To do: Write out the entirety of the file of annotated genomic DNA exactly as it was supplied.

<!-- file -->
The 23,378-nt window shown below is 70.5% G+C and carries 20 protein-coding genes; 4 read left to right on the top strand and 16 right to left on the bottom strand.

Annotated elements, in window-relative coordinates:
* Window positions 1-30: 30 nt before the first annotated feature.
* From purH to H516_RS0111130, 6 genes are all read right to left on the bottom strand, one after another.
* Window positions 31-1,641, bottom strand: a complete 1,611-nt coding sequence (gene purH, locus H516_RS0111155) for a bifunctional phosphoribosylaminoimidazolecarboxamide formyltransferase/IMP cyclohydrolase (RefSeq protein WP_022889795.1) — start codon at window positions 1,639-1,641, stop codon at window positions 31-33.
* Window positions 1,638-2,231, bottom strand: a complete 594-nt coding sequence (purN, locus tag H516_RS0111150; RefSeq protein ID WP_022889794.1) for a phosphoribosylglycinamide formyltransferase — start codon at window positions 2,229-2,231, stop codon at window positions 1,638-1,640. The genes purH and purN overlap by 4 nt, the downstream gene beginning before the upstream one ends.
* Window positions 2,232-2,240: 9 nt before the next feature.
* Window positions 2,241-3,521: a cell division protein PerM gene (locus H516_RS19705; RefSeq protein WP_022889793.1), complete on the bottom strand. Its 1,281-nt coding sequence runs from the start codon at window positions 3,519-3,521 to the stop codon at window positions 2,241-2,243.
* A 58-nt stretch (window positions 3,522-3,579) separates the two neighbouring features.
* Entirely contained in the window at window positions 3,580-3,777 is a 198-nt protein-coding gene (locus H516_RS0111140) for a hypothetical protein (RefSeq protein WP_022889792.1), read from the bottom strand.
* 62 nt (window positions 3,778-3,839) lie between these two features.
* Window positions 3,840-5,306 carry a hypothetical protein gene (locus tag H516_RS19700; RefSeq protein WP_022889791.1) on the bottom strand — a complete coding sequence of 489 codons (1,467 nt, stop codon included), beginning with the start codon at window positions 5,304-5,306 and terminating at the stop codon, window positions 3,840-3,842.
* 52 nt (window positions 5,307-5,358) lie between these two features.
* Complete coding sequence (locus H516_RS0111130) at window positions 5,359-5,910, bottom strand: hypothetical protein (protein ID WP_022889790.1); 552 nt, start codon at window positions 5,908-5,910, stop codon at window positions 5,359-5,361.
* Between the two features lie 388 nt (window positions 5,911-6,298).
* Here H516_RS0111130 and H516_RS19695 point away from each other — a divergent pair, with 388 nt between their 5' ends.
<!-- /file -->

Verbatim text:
The 23,378-nt window shown below is 70.5% G+C and carries 20 protein-coding genes; 4 read left to right on the top strand and 16 right to left on the bottom strand.

Annotated elements, in window-relative coordinates:
* Window positions 1-30: 30 nt before the first annotated feature.
* From purH to H516_RS0111130, 6 genes are all read right to left on the bottom strand, one after another.
* Window positions 31-1,641, bottom strand: a complete 1,611-nt coding sequence (gene purH, locus H516_RS0111155) for a bifunctional phosphoribosylaminoimidazolecarboxamide formyltransferase/IMP cyclohydrolase (RefSeq protein WP_022889795.1) — start codon at window positions 1,639-1,641, stop codon at window positions 31-33.
* Window positions 1,638-2,231, bottom strand: a complete 594-nt coding sequence (purN, locus tag H516_RS0111150; RefSeq protein ID WP_022889794.1) for a phosphoribosylglycinamide formyltransferase — start codon at window positions 2,229-2,231, stop codon at window positions 1,638-1,640. The genes purH and purN overlap by 4 nt, the downstream gene beginning before the upstream one ends.
* Window positions 2,232-2,240: 9 nt before the next feature.
* Window positions 2,241-3,521: a cell division protein PerM gene (locus H516_RS19705; RefSeq protein WP_022889793.1), complete on the bottom strand. Its 1,281-nt coding sequence runs from the start codon at window positions 3,519-3,521 to the stop codon at window positions 2,241-2,243.
* A 58-nt stretch (window positions 3,522-3,579) separates the two neighbouring features.
* Entirely contained in the window at window positions 3,580-3,777 is a 198-nt protein-coding gene (locus H516_RS0111140) for a hypothetical protein (RefSeq protein WP_022889792.1), read from the bottom strand.
* 62 nt (window positions 3,778-3,839) lie between these two features.
* Window positions 3,840-5,306 carry a hypothetical protein gene (locus tag H516_RS19700; RefSeq protein WP_022889791.1) on the bottom strand — a complete coding sequence of 489 codons (1,467 nt, stop codon included), beginning with the start codon at window positions 5,304-5,306 and terminating at the stop codon, window positions 3,840-3,842.
* 52 nt (window positions 5,307-5,358) lie between these two features.
* Complete coding sequence (locus H516_RS0111130) at window positions 5,359-5,910, bottom strand: hypothetical protein (protein ID WP_022889790.1); 552 nt, start codon at window positions 5,908-5,910, stop codon at window positions 5,359-5,361.
* Between the two features lie 388 nt (window positions 5,911-6,298).
* Here H516_RS0111130 and H516_RS19695 point away from each other — a divergent pair, with 388 nt between their 5' ends.